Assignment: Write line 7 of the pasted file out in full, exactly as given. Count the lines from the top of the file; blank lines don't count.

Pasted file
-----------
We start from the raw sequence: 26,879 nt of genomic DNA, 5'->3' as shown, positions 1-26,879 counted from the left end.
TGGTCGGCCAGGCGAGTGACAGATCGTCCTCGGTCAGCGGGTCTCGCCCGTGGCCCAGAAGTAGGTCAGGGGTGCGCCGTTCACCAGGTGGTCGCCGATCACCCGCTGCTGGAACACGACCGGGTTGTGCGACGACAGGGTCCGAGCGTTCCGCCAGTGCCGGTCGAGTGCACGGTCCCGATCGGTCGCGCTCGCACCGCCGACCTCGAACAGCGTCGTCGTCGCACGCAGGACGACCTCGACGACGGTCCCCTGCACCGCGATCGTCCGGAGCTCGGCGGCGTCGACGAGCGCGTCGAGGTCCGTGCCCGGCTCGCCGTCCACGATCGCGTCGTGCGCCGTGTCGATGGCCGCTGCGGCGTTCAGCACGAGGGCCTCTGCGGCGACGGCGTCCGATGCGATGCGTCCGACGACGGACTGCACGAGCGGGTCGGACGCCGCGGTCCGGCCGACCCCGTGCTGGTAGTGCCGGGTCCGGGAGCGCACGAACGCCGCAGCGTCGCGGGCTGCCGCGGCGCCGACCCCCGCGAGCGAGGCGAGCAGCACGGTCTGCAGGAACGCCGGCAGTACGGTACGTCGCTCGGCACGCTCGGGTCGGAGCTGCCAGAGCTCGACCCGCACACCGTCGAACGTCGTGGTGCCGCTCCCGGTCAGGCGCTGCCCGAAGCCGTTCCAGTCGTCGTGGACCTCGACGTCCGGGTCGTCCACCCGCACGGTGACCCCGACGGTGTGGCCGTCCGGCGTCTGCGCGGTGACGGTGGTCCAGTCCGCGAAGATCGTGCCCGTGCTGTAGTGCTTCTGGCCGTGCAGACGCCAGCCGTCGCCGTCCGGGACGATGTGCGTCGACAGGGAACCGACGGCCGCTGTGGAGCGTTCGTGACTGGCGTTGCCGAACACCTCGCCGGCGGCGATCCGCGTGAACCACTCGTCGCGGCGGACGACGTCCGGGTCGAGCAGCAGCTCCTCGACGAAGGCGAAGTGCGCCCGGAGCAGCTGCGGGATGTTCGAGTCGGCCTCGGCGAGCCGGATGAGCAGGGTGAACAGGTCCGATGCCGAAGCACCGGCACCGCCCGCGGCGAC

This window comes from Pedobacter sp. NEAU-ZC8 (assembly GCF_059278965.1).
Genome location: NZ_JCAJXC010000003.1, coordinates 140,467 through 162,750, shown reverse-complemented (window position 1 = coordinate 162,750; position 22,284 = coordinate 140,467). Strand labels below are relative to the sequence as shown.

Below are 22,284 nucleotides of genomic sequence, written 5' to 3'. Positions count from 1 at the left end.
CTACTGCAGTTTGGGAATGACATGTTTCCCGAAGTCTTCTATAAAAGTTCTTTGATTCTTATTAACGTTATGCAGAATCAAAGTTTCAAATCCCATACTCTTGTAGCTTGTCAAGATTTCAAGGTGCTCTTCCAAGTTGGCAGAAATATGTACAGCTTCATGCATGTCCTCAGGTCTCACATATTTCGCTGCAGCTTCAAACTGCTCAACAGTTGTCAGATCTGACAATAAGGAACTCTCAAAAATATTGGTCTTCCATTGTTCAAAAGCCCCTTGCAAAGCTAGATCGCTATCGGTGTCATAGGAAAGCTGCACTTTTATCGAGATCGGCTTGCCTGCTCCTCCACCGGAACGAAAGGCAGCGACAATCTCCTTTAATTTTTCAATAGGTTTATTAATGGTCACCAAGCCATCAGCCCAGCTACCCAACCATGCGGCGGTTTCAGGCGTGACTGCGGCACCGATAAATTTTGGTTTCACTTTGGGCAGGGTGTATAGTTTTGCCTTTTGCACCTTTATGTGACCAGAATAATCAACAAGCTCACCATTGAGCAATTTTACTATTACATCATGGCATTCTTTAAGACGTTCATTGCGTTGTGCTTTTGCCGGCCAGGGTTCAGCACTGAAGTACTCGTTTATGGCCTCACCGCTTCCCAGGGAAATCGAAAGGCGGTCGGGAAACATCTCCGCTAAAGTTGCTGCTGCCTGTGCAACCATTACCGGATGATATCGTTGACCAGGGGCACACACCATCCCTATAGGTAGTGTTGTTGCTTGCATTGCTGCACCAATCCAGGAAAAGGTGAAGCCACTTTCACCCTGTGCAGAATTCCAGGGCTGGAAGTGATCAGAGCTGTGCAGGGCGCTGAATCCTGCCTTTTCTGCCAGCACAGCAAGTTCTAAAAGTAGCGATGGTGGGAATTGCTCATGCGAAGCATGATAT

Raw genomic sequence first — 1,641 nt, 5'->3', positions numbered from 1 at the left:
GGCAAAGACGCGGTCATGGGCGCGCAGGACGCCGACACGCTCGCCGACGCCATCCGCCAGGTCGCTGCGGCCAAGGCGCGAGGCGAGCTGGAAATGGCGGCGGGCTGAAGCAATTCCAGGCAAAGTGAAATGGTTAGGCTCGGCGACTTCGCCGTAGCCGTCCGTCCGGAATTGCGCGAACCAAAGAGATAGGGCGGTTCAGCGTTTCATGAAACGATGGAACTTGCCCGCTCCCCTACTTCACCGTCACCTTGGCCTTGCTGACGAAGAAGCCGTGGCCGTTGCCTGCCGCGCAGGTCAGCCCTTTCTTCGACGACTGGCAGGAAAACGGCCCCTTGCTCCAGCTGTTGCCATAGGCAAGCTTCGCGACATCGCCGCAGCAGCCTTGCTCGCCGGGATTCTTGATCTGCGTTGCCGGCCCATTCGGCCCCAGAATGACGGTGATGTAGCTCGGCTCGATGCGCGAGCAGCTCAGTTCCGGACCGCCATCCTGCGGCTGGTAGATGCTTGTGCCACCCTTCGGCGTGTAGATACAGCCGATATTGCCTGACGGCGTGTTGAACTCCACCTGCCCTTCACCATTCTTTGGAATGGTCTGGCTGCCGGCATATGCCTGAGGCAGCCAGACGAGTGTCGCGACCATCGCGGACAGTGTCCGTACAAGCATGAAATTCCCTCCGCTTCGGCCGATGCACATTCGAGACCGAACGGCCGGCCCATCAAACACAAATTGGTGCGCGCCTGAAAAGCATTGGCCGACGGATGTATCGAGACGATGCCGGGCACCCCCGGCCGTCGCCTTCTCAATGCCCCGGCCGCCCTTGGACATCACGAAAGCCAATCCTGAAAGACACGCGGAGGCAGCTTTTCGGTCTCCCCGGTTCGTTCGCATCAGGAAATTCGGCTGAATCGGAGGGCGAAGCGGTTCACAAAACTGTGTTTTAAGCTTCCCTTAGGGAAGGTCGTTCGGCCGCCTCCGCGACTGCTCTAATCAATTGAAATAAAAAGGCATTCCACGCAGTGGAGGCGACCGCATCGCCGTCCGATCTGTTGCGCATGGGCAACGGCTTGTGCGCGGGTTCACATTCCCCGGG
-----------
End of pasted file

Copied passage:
Raw genomic sequence first — 1,641 nt, 5'->3', positions numbered from 1 at the left: